Some gallerists, however, are hesitant to show at fairs due to widespread discrimination against people of Chinese origin due to the virus. Borysevicz decided not to go to Frieze Los Angeles last month, for instance. “I just felt people would shun us coming from China,” he said. “The xenophobia that’s happening around the world has stigmatized Chinese people, and certainly the art world is not immune from it.”
Cases of racist discrimination have already been reported. Earlier this month, Raquelle Azran, a dealer specializing in contemporary Vietnamese art, told a Vietnamese curator that Asians are seen as virus carriers and requested the curator stay away from the gallery’s booth at London’s Affordable Art Fair, fearing her presence would obstruct sales. Azran’s gallery was subsequently removed from the fair’s exhibitor list.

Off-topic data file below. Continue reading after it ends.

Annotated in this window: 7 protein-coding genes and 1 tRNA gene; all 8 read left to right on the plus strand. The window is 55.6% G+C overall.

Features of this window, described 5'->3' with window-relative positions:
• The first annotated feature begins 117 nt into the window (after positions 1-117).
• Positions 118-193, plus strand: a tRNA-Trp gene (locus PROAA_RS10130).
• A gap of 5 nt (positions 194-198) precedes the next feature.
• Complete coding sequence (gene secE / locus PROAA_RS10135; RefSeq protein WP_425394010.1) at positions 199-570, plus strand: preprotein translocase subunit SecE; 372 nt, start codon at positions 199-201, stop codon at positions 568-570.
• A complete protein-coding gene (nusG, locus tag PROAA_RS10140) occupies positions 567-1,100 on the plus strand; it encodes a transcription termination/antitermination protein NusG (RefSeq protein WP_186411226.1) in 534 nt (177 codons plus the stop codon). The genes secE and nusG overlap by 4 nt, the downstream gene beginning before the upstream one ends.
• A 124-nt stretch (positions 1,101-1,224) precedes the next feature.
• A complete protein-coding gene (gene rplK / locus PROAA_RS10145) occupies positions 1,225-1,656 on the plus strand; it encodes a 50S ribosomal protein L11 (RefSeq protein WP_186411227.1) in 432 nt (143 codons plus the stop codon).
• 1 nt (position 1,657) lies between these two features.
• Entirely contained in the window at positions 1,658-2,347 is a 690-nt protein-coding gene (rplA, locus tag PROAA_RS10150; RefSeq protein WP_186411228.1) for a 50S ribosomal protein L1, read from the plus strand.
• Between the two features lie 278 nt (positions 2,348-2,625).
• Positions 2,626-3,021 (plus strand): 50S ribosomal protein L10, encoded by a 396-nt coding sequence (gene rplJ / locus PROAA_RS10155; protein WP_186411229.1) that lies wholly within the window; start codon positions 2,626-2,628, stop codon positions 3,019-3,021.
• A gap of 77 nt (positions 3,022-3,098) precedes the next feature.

Connecting with collectors online

For his part, Borysevicz has turned to the internet as a platform to cultivate sales, noting that there is now a captive audience of collectors who are stuck at home. Last month, he launched the online group exhibition “Pure Beauty,” with works ranging from new-media animation-based pieces to traditional paintings and photography. Like other exhibitors, he has also devoted time to curating a show for Art Basel in Hong Kong’s online viewing room platform; Art Central has launched a similar online sales platform where its exhibitors are showcasing works originally destined for the fair. (Full disclosure: Artsy is partnering with Art Central and will be serving as the platform for its online sales.)